UT Southwestern plastic surgeons deploy new carbon dioxide-based fractional laser

February 13, 2008
UT Southwestern plastic surgeons deploy new carbon dioxide-based fractional laser
Dr. Jeffrey Kenkel. Credit: UT Southwestern Medical Center

UT Southwestern Medical Center plastic surgeons are among a handful in the nation deploying a new type of laser that goes deeper into the skin to help reduce wrinkles, tighten surface structures and treat pigmentation differences.

UT Southwestern was one of only two U.S. centers to receive the Food and Drug Administration-approved laser for initial testing before making it available for patients. Plastic surgeons at UT Southwestern have completed testing and are now starting to use the new carbon dioxide-based fractional laser, which combines minute focused columns of laser-induced injury with heat deposition for less skin damage and quicker recovery time.

“Fractional lasers are like aerating your lawn, where you have a bunch of holes in your lawn, but you have normal lawn in between. This allows for more rapid healing because intact, normal skin bridges the gap between the laser-induced injured skin,” said Dr. Jeffrey Kenkel, vice chairman of plastic surgery whose research involves the effects of lasers on tissue. “We can vary the distance between the holes, which has an effect on how much tissue we choose to treat. The treatment parameters are determined by what we are trying to accomplish for each of our patients.”

Dr. Kenkel, director of the Clinical Center for Cosmetic Laser Treatment and chief of plastic surgery at the Veterans Administration Medical Center at Dallas, said the technology potentially could be one of the last decade’s biggest advancements in the laser world.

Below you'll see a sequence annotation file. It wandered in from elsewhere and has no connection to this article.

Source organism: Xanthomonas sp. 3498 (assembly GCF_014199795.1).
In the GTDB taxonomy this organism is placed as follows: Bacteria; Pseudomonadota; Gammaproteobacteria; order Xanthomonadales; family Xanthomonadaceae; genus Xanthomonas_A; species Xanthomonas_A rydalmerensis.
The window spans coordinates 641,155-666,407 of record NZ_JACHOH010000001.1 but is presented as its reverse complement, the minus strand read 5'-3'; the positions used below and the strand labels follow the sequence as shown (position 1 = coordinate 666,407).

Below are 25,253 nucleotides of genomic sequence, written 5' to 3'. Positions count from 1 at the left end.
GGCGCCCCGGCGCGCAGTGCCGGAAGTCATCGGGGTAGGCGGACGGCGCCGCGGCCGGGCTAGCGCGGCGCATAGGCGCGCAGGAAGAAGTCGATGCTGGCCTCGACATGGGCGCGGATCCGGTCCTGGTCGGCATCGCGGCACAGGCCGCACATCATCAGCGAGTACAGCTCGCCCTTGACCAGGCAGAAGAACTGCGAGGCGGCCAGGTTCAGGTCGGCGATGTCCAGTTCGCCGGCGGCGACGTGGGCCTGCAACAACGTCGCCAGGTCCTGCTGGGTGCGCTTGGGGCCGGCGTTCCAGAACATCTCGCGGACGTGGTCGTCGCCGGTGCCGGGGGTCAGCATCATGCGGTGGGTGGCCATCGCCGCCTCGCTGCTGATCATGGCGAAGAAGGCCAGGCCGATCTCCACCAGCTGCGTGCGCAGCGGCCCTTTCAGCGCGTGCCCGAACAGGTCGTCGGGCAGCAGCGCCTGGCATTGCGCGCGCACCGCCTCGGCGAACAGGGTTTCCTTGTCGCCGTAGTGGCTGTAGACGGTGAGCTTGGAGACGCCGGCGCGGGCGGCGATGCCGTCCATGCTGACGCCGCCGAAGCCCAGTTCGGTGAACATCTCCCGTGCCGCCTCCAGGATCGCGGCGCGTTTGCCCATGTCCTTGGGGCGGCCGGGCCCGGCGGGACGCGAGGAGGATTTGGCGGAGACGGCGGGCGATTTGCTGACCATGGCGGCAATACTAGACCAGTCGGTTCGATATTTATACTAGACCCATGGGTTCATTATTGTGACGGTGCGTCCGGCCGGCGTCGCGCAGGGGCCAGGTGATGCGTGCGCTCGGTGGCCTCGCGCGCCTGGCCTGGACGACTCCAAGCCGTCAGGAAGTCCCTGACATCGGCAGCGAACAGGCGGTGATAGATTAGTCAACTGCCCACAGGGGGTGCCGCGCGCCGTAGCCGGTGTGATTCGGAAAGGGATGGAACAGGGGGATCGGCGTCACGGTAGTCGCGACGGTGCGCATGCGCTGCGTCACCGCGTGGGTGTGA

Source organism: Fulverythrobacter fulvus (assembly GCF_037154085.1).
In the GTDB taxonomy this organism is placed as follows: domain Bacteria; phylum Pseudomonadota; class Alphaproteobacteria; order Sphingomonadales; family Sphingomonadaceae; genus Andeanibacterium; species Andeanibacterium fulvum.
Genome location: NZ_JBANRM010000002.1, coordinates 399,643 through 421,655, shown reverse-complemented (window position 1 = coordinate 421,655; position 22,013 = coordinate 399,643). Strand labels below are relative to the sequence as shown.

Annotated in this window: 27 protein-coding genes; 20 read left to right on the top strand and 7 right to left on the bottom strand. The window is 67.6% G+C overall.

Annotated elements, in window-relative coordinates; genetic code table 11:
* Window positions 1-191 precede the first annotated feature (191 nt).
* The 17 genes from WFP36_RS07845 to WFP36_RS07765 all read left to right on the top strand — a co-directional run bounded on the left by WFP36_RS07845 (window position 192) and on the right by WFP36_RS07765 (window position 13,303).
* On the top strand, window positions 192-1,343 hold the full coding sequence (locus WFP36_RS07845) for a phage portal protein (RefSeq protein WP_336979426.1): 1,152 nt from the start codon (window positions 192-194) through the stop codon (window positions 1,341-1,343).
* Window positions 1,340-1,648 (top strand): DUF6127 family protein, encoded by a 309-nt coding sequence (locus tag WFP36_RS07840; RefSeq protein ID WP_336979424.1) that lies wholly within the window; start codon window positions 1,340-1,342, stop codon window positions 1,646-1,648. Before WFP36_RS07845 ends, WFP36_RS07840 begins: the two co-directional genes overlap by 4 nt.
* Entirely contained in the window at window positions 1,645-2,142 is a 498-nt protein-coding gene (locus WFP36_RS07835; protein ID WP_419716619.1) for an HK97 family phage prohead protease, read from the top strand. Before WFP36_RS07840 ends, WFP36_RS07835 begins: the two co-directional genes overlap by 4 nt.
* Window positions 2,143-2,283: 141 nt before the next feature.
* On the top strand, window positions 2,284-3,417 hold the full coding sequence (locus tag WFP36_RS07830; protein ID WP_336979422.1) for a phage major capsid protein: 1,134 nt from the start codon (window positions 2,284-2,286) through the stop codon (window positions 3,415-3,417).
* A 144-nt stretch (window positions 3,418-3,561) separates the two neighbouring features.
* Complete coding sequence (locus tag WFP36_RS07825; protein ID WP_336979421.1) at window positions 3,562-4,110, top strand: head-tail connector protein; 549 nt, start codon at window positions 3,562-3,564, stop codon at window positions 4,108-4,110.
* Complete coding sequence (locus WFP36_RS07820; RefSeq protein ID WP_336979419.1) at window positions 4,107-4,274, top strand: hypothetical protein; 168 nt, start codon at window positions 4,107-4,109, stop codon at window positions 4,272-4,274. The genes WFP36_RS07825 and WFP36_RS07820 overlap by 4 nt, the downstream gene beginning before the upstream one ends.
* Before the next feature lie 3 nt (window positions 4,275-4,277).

“What’s appealing about carbon dioxide lasers is that not only can you get surface and deeper skin changes, but you get heat that’s deposited into the skin resulting in improvement in wrinkles and skin tightening,” said Dr. Kenkel.

“There are lots of new lasers that come out on the market. We take a scientific approach when investigating new laser devices. We evaluate the laser on tissue that has either been removed from patients or that we plan on removing so we can determine what effect it’s going to have before we start treating patients clinically.”

With more than 200 lasers on hand for various procedures, UT Southwestern is one of the world’s leaders in providing patients with laser treatment options. This latest model, made by California-based Lumenous Device Technologies, has a large arm and two heads and can be used on a variety of conditions, including wrinkle removal, acne scarring, alleviating dark pigmentation, and other conditions that the plastic surgery group is investigating.

Early carbon dioxide-based lasers were popular in the early 1990s, but faded from favor due to long recovery periods – sometimes spanning several months – and pigmentation inequities that resulted in loss of pigmentation in the patient’s skin after treatment.

The new laser treatments are office-based procedures done on an out-patient basis, but may require some local or regional anesthetic, with recovery time related to the type of procedure. In most instances recovery is between three and five days. Depending on what’s required, procedure costs can range from $500 to $3,000 and are usually considered cosmetic.

The popularity of out-patient, office-based laser procedures has been rising as lasers have improved.

“There are a lot of patients who would rather not have surgery and who are looking for things to improve their appearance without surgical down time,” Dr. Kenkel said. “In addition, there’s a whole group of younger patients who are looking for improvement who are not necessarily in need of surgery but perhaps would benefit from some of the lesser invasive procedures that we have to offer.”

Americans spent more than $12 billion last year on cosmetic procedures, involving 11.5 million surgical and nonsurgical procedures, according to the American Society for Aesthetic Plastic Surgery. Nonsurgical procedures, which include laser treatments, accounted for about 83 percent of those procedures.

Source: UT Southwestern Medical Center